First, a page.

Note: This post isn’t meant to be take the place of legal advice–it just describes my experience.
My mom recently passed away in Anne Arundel County, Maryland and I was made the executor of the will. (She did not have a trust) She had used a lawyer in Annapolis to draw up the will and he kept it for her in his safe. I went to see him after she died and after speaking to us, he offered to help us do the paperwork and settle the estate for the handsome sum of $5000 plus fees from various services and the courts. Among the services he said we’d need, after making the process seem very complicated, were two appraisals–one for her house and one for all of her personal property. This alone probably would have cost between $500-700.
Yes You Can Handle the Estate Without a Lawyer
After looking at the Registry of Wills website for Anne Arundel County, I thought it seemed pretty daunting. There are so many ins and outs–so many questions to answer. But as it turns out, if you go there in person, the clerks are unbelievably helpful. So helpful that they pretty much fill out many of the forms for you and guide you in exactly what you are going to need to do. So if the estate you are dealing with isn’t very complicated (they’re all a little bit complicated) you can DEFINITELY take care of doing this yourself and save thousands of dollars.
I spent about 45 minutes with the clerk at the Orphan’s Court in Annapolis on Church Circle. Then a few more minutes with one of the auditors at the desk next door who gave me some guidance in some of the accounting we’d have to do.
The clerk I met with looked up the value of my mom’s home from the tax records (so I didn’t need a real estate appraiser to come out) and she got the Kelly Blue Book value of my mom’s car for me and printed that out as well. I asked her about whether we needed to have all of my mom’s personal effects appraised by a professional appraiser, and she said that it wasn’t necessary as long as the furniture she had was not antique. Basically we only need to account for valuables–the point of which being for two purposes, but most importantly so that the state can value the entire estate.
The reason for this accounting is that if it turns out the estate is worth more than $1,000,000 then some extreme taxes start to kick in. So if it looks like the estate is worth that kind of money, you’ll need to dig deeper to work out what to do.
Things are also much simpler if the person had less than $50,000. What you need to know is that there are two different ways to administer a regular estate. Normally you would need to do everything under court supervision, in a six month long process. But if the heirs all agree, and sign a paper stating such, there is a streamlined way to administer the estate that is much less complicated/time consuming.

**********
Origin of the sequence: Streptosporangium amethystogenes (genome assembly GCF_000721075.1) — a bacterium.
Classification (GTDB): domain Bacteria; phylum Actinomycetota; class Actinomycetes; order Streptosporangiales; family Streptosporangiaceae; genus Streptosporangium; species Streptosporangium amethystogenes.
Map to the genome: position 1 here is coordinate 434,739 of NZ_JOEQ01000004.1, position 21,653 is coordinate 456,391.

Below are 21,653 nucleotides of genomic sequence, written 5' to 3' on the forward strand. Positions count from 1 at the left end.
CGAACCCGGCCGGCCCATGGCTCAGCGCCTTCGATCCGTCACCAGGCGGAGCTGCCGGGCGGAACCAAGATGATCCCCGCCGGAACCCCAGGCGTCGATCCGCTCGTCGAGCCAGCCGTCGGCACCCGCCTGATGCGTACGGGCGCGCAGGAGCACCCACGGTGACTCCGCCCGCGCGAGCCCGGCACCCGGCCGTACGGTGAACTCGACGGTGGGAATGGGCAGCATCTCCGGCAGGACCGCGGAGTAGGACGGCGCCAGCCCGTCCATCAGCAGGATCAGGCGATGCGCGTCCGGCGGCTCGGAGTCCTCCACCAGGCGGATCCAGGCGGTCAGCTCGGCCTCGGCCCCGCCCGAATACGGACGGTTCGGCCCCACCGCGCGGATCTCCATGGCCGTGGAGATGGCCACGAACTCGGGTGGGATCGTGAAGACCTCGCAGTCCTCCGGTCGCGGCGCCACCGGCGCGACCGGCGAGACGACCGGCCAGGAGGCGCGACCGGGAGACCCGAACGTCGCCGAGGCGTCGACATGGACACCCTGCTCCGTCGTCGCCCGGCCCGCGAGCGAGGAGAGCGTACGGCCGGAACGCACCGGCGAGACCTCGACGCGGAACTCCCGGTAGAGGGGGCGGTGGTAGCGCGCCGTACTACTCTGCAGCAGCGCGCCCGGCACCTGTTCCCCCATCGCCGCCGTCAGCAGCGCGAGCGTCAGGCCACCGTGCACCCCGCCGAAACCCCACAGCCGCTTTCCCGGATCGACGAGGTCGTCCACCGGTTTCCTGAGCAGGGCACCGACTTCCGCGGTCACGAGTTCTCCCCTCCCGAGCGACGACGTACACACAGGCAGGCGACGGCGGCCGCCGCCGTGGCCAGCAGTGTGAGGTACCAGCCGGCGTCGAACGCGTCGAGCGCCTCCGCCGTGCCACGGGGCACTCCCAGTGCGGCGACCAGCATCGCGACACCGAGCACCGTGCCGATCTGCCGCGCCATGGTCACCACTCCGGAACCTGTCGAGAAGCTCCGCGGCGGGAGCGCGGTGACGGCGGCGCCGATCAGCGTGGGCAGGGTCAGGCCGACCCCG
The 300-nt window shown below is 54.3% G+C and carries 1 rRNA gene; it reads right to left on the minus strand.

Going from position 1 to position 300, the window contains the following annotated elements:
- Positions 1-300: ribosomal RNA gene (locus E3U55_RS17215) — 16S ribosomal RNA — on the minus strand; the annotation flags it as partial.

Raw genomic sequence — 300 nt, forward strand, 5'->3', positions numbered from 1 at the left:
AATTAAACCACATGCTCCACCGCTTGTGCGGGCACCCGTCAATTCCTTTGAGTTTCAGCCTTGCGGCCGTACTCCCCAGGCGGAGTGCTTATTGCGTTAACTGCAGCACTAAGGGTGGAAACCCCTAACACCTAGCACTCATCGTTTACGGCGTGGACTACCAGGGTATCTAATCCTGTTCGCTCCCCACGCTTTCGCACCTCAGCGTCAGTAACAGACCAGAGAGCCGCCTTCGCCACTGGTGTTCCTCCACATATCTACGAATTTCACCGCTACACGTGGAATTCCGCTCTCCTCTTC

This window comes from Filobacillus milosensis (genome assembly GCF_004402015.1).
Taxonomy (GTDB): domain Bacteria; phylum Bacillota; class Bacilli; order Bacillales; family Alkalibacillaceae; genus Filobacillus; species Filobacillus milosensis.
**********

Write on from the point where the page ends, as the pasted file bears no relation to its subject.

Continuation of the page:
The court mainly wants to make sure that everyone who is supposed to inherit money gets it, and that before that happens anyone who is owed money by the person who died gets what’s due.
The person who’s administering the will is going to need to get a surety bond–a form of insurance that basically protects the heirs against the executor walking off with all of the money. This is going to cost about $150. You’ll be glad to know that the Orphans Court will help you get signed up for that insurance.
The most difficult part of the process is the final form–this is where you, the executor, will account for the money that is being handled. They will need to account for all of the major assets and money the person who passed away had, then all of the money that was spent since they passed away including funeral expenses, electric, water, condo fee bills, etc, and other payments that may have been made along the way using the estate’s money and finally account for the distribution of the remaining assets to the heirs as described in the will.
The bottom line here, is that the final form won’t be accepted until the numbers all align. In other words, you have to be able to show how much money and assets there were from the moment the person passed away until the moment the remaining money is disbursed to the heirs. The money that remains can’t be given to the heirs until the final statement is accepted and a letter is received saying the money can be distributed.
In my case, I didn’t have the numbers quite right, and I had to redo it several times before it was finally accepted. The good thing was that the auditor at the court was helpful and patient while I got it right.
By the way, the same lawyer mentioned above said they would be happy to help me write a simple will starting at $900. The will that was written for my mom was clearly just a copy and paste job with a few names changed and three lines leaving some specific items to specific people. It is clearly possible to do a will yourself (there is software and websites available to help you with this). You just need to make sure it is properly witnessed. You can then store it at the courthouse / Register of Wills for $5.
Here is a helpful website for getting your own documents in order: http://getyourshittogether.org/